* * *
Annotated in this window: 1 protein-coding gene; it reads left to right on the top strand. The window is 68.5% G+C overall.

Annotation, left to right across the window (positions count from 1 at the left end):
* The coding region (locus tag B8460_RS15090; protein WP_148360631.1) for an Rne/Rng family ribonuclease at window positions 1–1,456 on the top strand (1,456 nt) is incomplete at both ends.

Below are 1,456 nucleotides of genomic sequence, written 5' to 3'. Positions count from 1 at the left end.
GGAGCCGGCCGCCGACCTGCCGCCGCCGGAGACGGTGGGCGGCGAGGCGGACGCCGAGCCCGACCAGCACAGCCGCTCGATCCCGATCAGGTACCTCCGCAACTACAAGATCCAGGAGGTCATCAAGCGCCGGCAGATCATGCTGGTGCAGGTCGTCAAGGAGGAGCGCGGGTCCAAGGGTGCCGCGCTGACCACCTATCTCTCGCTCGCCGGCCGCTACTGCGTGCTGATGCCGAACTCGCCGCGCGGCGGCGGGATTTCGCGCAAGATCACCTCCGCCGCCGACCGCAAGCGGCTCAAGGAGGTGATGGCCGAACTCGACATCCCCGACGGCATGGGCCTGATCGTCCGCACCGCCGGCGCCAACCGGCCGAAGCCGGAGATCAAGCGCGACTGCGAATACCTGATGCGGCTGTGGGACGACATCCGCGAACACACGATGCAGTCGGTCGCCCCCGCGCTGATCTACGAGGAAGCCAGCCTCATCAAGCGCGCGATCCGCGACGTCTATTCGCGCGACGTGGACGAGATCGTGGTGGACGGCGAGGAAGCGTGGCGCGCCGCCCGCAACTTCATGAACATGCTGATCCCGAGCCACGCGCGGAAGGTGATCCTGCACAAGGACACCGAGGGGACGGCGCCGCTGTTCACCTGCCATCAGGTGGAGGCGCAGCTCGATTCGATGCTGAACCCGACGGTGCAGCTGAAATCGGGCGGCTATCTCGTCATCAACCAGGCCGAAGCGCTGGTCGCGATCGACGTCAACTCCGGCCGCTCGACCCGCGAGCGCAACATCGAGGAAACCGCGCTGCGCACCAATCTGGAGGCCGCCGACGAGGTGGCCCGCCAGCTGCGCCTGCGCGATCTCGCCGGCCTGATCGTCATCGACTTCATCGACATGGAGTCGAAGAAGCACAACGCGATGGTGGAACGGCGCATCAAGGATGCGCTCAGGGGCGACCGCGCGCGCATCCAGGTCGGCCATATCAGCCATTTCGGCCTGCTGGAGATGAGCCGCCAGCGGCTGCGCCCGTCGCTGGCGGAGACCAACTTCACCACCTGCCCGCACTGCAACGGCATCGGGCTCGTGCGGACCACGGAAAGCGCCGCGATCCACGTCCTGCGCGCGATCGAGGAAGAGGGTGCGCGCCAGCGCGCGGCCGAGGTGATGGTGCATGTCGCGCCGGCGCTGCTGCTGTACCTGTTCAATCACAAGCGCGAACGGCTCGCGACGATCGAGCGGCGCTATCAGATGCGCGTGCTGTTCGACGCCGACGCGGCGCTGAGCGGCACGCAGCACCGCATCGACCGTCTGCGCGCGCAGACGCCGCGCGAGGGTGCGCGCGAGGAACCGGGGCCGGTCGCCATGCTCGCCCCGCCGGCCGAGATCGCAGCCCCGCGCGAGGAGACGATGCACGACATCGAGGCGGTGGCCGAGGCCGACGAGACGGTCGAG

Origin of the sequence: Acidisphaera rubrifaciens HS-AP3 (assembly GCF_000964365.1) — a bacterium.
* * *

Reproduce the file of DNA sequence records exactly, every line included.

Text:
Annotated in this window: 1 protein-coding gene; it reads left to right on the top strand. The window is 68.5% G+C overall.

Annotation, left to right across the window (positions count from 1 at the left end):
* The coding region (locus tag B8460_RS15090; protein WP_148360631.1) for an Rne/Rng family ribonuclease at window positions 1–1,456 on the top strand (1,456 nt) is incomplete at both ends.

Below are 1,456 nucleotides of genomic sequence, written 5' to 3'. Positions count from 1 at the left end.
GGAGCCGGCCGCCGACCTGCCGCCGCCGGAGACGGTGGGCGGCGAGGCGGACGCCGAGCCCGACCAGCACAGCCGCTCGATCCCGATCAGGTACCTCCGCAACTACAAGATCCAGGAGGTCATCAAGCGCCGGCAGATCATGCTGGTGCAGGTCGTCAAGGAGGAGCGCGGGTCCAAGGGTGCCGCGCTGACCACCTATCTCTCGCTCGCCGGCCGCTACTGCGTGCTGATGCCGAACTCGCCGCGCGGCGGCGGGATTTCGCGCAAGATCACCTCCGCCGCCGACCGCAAGCGGCTCAAGGAGGTGATGGCCGAACTCGACATCCCCGACGGCATGGGCCTGATCGTCCGCACCGCCGGCGCCAACCGGCCGAAGCCGGAGATCAAGCGCGACTGCGAATACCTGATGCGGCTGTGGGACGACATCCGCGAACACACGATGCAGTCGGTCGCCCCCGCGCTGATCTACGAGGAAGCCAGCCTCATCAAGCGCGCGATCCGCGACGTCTATTCGCGCGACGTGGACGAGATCGTGGTGGACGGCGAGGAAGCGTGGCGCGCCGCCCGCAACTTCATGAACATGCTGATCCCGAGCCACGCGCGGAAGGTGATCCTGCACAAGGACACCGAGGGGACGGCGCCGCTGTTCACCTGCCATCAGGTGGAGGCGCAGCTCGATTCGATGCTGAACCCGACGGTGCAGCTGAAATCGGGCGGCTATCTCGTCATCAACCAGGCCGAAGCGCTGGTCGCGATCGACGTCAACTCCGGCCGCTCGACCCGCGAGCGCAACATCGAGGAAACCGCGCTGCGCACCAATCTGGAGGCCGCCGACGAGGTGGCCCGCCAGCTGCGCCTGCGCGATCTCGCCGGCCTGATCGTCATCGACTTCATCGACATGGAGTCGAAGAAGCACAACGCGATGGTGGAACGGCGCATCAAGGATGCGCTCAGGGGCGACCGCGCGCGCATCCAGGTCGGCCATATCAGCCATTTCGGCCTGCTGGAGATGAGCCGCCAGCGGCTGCGCCCGTCGCTGGCGGAGACCAACTTCACCACCTGCCCGCACTGCAACGGCATCGGGCTCGTGCGGACCACGGAAAGCGCCGCGATCCACGTCCTGCGCGCGATCGAGGAAGAGGGTGCGCGCCAGCGCGCGGCCGAGGTGATGGTGCATGTCGCGCCGGCGCTGCTGCTGTACCTGTTCAATCACAAGCGCGAACGGCTCGCGACGATCGAGCGGCGCTATCAGATGCGCGTGCTGTTCGACGCCGACGCGGCGCTGAGCGGCACGCAGCACCGCATCGACCGTCTGCGCGCGCAGACGCCGCGCGAGGGTGCGCGCGAGGAACCGGGGCCGGTCGCCATGCTCGCCCCGCCGGCCGAGATCGCAGCCCCGCGCGAGGAGACGATGCACGACATCGAGGCGGTGGCCGAGGCCGACGAGACGGTCGAG

Origin of the sequence: Acidisphaera rubrifaciens HS-AP3 (assembly GCF_000964365.1) — a bacterium.